Tax Strategies for the Wealthy: Qualified Personal Residence Trust (QPRT)
By Alan L. Olsen, CPA MBA (tax)
Greenstein Rogoff Olsen & Co. LLP
Wealth management is an important issue for those with substantial assets to protect.
Many people incorrectly assume that their estates will escape federal estate tax
as a result of underestimating what their principal residence will be worth when
they die. Often, our homes are our most valuable assets. The Qualified Personal
Residence Trust (QPRT) provides a means for significantly reducing the estate tax
consequences of the family home and one vacation home. The QPRT also provides an
excellent asset protection vehicle since you no longer own the property once the
trust is established.
The following is a summary of the benefits and features of a Qualified Personal
What is a Qualified Personal Residence Trust?
A QPRT is an irrevocable trust created by the Grantor (yourself) for your own benefit.
The Grantor transfers a primary or secondary residence into the trust and retains
the continued right to use the residence for the term of the trust. You, as Grantor,
select a term of years that the trust will exist. After the trust ends, the residence
will pass to the named trust beneficiaries.
How is a QPRT established?
A formal appraisal should be obtained to substantiate the value of the residence
on the date of transfer to the trust. The Grantor makes a taxable gift to the trust.
The taxable gift is the fair market value of the transferred residence reduced by
the value of the interests retained by the grantor. Because the remainder is a future
interest, it will not qualify for the $10,000 annual exclusion. The taxable gift
will be determined by using the actuarial tables in IRS Publication 1457 to value
the remainder, taking into account the two values retained by the grantor, i.e.
(i) the right to income for the term of the trust, and (ii) the right to receive
the property back if the grantor dies during the trust term. The table determines
the rate by taking into account the term of the trust and your age at the time of
the gift to the trust.
How is a QPRT Operated?
The trust document must prohibit the sale of the residence held in the trust to
the Grantor, the grantor’s spouse, or any entity controlled by either of them. The
trust should also be prohibited from holding any asset other than a residence used
by the Grantor as a personal residence. Personal property, such as furnishings,
may not be held in the trust. The document must require that net income be distributed
annually to the grantor. The document may permit the sale of the residence and may
permit the trust to hold proceeds from the sale of the residence, in a separate
You, as Grantor, will have unlimited access to and use of the residence. You have
the right to occupy the property, have guests join you at the property, receive
the rental income if the residence is rented to third party persons, and sell and
purchase other substitute property. You are responsible for paying all expenses
relating to the property.
Cash additions may be held in a separate account in an amount that does not exceed
the amount needed to pay trust expenses, mortgage payments, or improvements within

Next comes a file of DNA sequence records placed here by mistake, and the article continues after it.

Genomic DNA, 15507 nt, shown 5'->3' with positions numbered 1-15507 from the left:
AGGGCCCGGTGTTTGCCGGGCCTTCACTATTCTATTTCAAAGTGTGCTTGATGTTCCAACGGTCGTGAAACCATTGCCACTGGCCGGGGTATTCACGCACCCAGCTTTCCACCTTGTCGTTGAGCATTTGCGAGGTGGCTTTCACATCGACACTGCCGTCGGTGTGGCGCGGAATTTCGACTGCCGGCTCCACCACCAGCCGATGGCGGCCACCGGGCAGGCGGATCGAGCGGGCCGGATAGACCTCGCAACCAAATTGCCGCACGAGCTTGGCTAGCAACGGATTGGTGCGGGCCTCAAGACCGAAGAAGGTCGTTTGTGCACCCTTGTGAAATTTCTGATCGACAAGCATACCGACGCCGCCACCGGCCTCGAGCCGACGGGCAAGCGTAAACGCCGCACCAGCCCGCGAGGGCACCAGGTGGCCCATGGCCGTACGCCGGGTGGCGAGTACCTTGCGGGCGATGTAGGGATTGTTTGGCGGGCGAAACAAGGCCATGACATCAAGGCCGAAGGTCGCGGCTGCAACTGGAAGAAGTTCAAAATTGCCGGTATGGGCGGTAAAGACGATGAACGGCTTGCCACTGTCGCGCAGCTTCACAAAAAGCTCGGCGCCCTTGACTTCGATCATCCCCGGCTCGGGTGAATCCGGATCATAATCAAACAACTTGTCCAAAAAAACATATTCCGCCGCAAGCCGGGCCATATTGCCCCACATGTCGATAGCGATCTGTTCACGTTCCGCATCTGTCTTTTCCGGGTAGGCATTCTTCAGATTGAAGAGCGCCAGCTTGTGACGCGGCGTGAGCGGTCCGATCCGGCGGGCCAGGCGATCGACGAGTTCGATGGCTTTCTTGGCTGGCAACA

the next six months. While expenses may be paid from the trust, it will generally
be easier for you to pay them directly. The trust is permitted to hold insurance
on the property, as well as any proceeds as a result of damage to the residence
that are intended to be used for repair or replacement. The proceeds must be held
in a separate account.
If you intend to continue residing in the residence after the trust expires, a fair
market value rental will have to be paid to the children to avoid estate inclusion.
How do I Terminate a QPRT?
If the term of the trust expires during your lifetime, the residence will pass from
the trust to the remainder beneficiaries. The terms of the trust can state that
you have the right to rent the residence. IF you fail to survive the term of the
trust, the trust will end. Your interest in the QPRT will be includable in your
estate. Your estate would get credit for any gift tax that had been paid.
What are the Tax Consequences of a QPRT?
The advantage of the QPRT is the reduced estate and gift taxes on the gift of the
property. The transfer of the residence to the trust is subject to gift tax and
will consume the unified credit to the extent of the taxable gift. A gift tax return
will be required no matter how small the remainder is because it will not qualify
for the annual exclusion. However, the taxable gift will be significantly less than
the value of the property, since the taxable gift is only a percentage of the value
of property transferred to the QPRT based on your age and the terms of the trust.
The full value of the trust assets are exempt from estate tax if you survive the
term of the trust. The full value of the trust assets are taxed in your estate if
you fail to survive the term of the trust.
All income and deductions are reported to you, as grantor. A separate income tax
filing is not required if you are also the trustee. Your children, as remainder
beneficiaries, will receive a basis in the property equal to your basis in the property.
California does not impose a property transfer tax when a QPRT is established because
it is a gift transaction. Recording fees for the new deed will be imposed.
As an example, if the residence is valued at $1,000,000 and you transfer the property
to the QPRT at age 60, for a term of ten years, the following will result:
Value of Taxable Gift
Value of Retained Interest $622,435
The values would obviously change as any factors change.